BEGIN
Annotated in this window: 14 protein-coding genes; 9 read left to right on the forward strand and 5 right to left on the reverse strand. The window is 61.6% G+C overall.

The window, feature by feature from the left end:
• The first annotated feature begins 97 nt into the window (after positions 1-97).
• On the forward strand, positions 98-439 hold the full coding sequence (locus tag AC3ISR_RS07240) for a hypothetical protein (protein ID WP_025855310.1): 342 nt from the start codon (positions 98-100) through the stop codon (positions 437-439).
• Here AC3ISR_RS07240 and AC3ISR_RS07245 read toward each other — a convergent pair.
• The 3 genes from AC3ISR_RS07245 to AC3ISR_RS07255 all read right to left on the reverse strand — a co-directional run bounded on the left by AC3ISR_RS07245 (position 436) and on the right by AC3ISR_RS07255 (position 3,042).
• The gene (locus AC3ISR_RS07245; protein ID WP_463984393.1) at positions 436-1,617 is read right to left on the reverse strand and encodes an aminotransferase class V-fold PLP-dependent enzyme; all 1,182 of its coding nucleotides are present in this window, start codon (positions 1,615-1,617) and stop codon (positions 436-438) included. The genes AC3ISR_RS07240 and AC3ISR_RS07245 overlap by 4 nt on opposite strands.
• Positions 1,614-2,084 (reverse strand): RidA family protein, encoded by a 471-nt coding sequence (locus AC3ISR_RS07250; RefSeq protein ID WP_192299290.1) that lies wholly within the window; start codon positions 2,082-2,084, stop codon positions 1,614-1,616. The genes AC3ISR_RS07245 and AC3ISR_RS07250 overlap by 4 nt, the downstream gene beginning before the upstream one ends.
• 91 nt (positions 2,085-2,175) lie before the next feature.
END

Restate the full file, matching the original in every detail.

Annotated in this window: 14 protein-coding genes; 9 read left to right on the forward strand and 5 right to left on the reverse strand. The window is 61.6% G+C overall.

The window, feature by feature from the left end:
• The first annotated feature begins 97 nt into the window (after positions 1-97).
• On the forward strand, positions 98-439 hold the full coding sequence (locus tag AC3ISR_RS07240) for a hypothetical protein (protein ID WP_025855310.1): 342 nt from the start codon (positions 98-100) through the stop codon (positions 437-439).
• Here AC3ISR_RS07240 and AC3ISR_RS07245 read toward each other — a convergent pair.
• The 3 genes from AC3ISR_RS07245 to AC3ISR_RS07255 all read right to left on the reverse strand — a co-directional run bounded on the left by AC3ISR_RS07245 (position 436) and on the right by AC3ISR_RS07255 (position 3,042).
• The gene (locus AC3ISR_RS07245; protein ID WP_463984393.1) at positions 436-1,617 is read right to left on the reverse strand and encodes an aminotransferase class V-fold PLP-dependent enzyme; all 1,182 of its coding nucleotides are present in this window, start codon (positions 1,615-1,617) and stop codon (positions 436-438) included. The genes AC3ISR_RS07240 and AC3ISR_RS07245 overlap by 4 nt on opposite strands.
• Positions 1,614-2,084 (reverse strand): RidA family protein, encoded by a 471-nt coding sequence (locus AC3ISR_RS07250; RefSeq protein ID WP_192299290.1) that lies wholly within the window; start codon positions 2,082-2,084, stop codon positions 1,614-1,616. The genes AC3ISR_RS07245 and AC3ISR_RS07250 overlap by 4 nt, the downstream gene beginning before the upstream one ends.
• 91 nt (positions 2,085-2,175) lie before the next feature.